NHLI researchers Róisín Mongey and Dr Sally Kim provide an insight into developing a new tool – the AIR model – for lung research and drug development.
Lung diseases represent a significant global health burden costing the NHS upwards of £1 billion annually. A hallmark of chronic and acute adult lung diseases such as Chronic Obstructive Pulmonary Disease (COPD), Idiopathic Pulmonary Fibrosis (IPF) and COVID-19, is lung damage. The lungs are usually capable of repairing damage but in some cases, this does not happen or the repair process goes awry for example going into overdrive and causing more damage. The result of this lack of repair or abnormal repair is persistent tissue damage and declining lung function.
There are almost no treatments available to repair the lung damage in these diseases. A bold, new approach to identify novel lung repair treatments for these diseases is needed. Unfortunately, there are several roadblocks to the development of curative treatments, the primary one being that we don’t fully understand how repair happens in the healthy lung under normal circumstances. The bottom line is that unless we can figure this out, it is unlikely that we will be able to develop successful new repair treatments.
How exactly do we develop new treatments?
For obvious reasons, studying the mechanisms of repair and regeneration in the human lung is challenging given their essential nature for life. The use of experimental models which properly replicate the lung environment is therefore the next best thing and the development of such models is an essential area of focus in the lung repair field. An ideal biologically relevant experimental model needs to tick a number of important boxes:
- having relevant cell types,
- having a functional network of blood vessels and maintaining the tissue architecture,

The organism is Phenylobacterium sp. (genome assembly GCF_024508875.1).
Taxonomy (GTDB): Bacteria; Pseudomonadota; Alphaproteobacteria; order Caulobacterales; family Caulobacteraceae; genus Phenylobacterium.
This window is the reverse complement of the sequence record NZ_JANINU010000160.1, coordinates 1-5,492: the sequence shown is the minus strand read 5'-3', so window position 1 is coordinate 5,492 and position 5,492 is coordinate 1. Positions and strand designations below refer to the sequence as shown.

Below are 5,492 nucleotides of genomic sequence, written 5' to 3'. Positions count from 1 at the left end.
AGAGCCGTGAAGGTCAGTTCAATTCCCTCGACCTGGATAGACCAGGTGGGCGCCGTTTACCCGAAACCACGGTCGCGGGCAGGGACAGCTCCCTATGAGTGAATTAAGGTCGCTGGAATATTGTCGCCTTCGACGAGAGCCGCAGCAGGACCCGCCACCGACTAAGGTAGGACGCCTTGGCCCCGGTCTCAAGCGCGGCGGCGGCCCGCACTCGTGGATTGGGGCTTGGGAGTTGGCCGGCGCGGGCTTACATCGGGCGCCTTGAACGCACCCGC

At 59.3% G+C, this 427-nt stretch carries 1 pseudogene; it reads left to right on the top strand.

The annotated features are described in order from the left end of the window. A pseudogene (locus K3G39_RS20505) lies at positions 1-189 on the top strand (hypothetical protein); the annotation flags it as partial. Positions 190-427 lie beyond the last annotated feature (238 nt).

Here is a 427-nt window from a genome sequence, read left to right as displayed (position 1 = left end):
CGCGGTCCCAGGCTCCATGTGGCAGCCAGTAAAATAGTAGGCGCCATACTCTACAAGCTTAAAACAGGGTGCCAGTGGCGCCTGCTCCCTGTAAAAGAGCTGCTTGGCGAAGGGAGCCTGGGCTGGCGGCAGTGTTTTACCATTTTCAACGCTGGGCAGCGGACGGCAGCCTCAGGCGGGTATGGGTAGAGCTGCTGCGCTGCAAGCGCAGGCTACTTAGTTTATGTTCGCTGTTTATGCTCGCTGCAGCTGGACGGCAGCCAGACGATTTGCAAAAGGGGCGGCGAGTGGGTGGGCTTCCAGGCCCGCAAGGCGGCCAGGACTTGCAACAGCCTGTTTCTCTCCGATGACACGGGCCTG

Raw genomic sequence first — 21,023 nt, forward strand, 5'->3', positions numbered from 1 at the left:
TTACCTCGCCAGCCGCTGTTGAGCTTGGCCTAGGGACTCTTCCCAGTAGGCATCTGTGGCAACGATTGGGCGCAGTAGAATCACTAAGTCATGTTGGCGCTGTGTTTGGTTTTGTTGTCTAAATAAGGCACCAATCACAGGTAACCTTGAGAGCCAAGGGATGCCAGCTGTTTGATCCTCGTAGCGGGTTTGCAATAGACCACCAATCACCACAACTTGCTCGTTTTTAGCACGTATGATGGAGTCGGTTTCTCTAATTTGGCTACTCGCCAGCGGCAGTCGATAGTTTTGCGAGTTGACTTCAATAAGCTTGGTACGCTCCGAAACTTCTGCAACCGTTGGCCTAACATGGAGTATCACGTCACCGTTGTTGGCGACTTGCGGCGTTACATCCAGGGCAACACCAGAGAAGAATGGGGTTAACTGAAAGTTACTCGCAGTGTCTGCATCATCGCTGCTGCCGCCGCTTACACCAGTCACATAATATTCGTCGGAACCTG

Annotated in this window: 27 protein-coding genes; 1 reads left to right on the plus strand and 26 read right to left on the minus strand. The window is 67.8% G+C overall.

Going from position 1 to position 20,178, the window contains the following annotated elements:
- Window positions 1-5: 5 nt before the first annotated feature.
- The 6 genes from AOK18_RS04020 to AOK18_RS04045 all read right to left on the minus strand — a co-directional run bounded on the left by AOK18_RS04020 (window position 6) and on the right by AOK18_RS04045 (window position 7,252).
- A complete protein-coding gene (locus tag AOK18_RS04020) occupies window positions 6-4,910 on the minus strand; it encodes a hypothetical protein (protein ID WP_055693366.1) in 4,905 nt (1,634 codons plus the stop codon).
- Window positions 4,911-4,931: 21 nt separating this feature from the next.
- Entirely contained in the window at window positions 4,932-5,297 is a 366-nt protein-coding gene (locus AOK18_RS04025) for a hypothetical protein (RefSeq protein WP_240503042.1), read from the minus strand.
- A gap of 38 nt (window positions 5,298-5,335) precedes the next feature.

- being reproducible, high throughput and low cost.
In addition, a model should accurately replicate the disease/damage that it is being used to study. In the lung, the type of damage that occurs can differ depending on the disease, however one common feature across conditions is the combination of injured regions next to relatively healthy tissue, particularly in the early stages of disease. How cells respond to lung damage in injured and uninjured regions is likely to be different and we believe that replicating this in an experimental model for the study of lung damage is important. Often meeting all of these criteria is not possible however we aimed to tick as many of these boxes as possible when developing our model for the study of lung injury and repair: The Acid Injury and Repair (AIR) model.
The journey to developing a model
We began the process of developing a model by searching for a system that included as many of the “ideal” criteria as possible. To have a model that contained all of the different cell types combined in the usual structure of the lungs, we chose to use precision cut lung slices (PCLS). These are thin sections of lung tissue that can be kept alive through tissue culture methods for a number of days. PCLS are easy to produce and do not require the use of live mouse lines or complex bioengineered models.